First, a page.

The campaign was self-financed and Ricci used a standard production autogiro, overcoming all technical and human actor obstacles to take her craft to her own and its limits. She is awarded The Myles Bickerton Trophy.
Another person recognized for a career in flight was Canadian Captain Rosella Bjornson, who took her first flying lesson in 1964 on her 17th birthday. Her initial enthusiasm was fostered by her father, himself a private pilot. Bjornson knew from an early age that she would be a pilot, despite being told by a careers counsellor that it wouldn’t happen ‘because she was a girl’.
By 1969 she was a flying instructor and working at a flying club near Winnipeg, became the first woman to be awarded the Royal Canadian Flying Clubs Association Gold Seal of Proficiency.
Having accumulated 3,500 hours Bjornson was looking to join the airlines in 1973 but her applications met considerable resistance. She took a BSc at the University of Calgary to boost her chances of employment but was still faced with many refusals and rebuttals. Transair recognized her worth and she became the first woman to be a First Officer on a commercial jet in North America. She was also the sole woman among 2,800 men to be a member of the Canadian Airline Pilots Association.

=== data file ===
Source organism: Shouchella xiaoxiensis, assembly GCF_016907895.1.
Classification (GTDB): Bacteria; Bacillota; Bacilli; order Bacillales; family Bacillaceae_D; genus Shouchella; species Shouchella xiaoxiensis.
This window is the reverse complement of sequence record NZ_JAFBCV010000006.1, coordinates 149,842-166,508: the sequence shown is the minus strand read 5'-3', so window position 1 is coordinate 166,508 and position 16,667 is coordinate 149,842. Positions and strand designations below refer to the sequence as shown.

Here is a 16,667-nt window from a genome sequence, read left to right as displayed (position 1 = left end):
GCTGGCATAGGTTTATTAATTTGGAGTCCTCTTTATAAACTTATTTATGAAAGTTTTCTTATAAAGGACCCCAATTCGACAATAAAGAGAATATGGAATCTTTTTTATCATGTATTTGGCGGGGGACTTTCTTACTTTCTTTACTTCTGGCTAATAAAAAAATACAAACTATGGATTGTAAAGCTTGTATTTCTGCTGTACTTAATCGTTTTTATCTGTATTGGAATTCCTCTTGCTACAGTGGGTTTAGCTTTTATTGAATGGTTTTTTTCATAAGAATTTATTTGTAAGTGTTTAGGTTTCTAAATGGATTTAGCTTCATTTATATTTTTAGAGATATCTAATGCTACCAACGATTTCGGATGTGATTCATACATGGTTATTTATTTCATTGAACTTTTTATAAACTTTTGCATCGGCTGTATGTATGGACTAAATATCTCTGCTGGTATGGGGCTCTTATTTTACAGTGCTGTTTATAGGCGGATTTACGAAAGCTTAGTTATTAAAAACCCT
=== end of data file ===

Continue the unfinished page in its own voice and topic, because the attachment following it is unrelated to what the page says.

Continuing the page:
When she became pregnant in 1979 Bjornson lost her medical rating, working at home to research and amend regulations to allow women to fly until six months pregnant.
On returning to work, she joining Air Canada, becoming upgraded to Captain in 1990 and becoming the first Canadian female captain.
Captain Bjornson only ever claimed to be following her own ambition but had to achieve that through quiet, dogged determination and recognizing, and inevitably putting up with sexism and the barriers to women that existed at the time. She helped make airline pilot a viable career option for women in Canada. For her achievements she is awarded the Master’s Commendation.
In the year that British naval aviation was back in the spotlight with the arrival of the aircraft carrier Queen Elizabeth in Portsmouth, a veteran Fleet Air Arm pilot is also being recognized for his service.
Commander Bertie Vigrass joined the Royal Navy on the day of the famous Taranto raid – 11 November 1940 – at the age of 19 and was determined to become a pilot. He went on to fly Swordfish biplanes from the deck of HMS Illustrious during the Second World War and later flew Seafires in the Royal Navy’s Volunteer Reserve. After retiring, Vigrass devoted his energy for the next 20 years as Controller of Operations at the Naval Gliding Scholarship Course programme of the Fleet Air Arm Officers Association Aviation Scholarship Trust, helping to sustain the notion of naval aviation in air-minded youth. He was also involved in raising funds each year from corporate and individual sponsors to enable the scheme to thrive.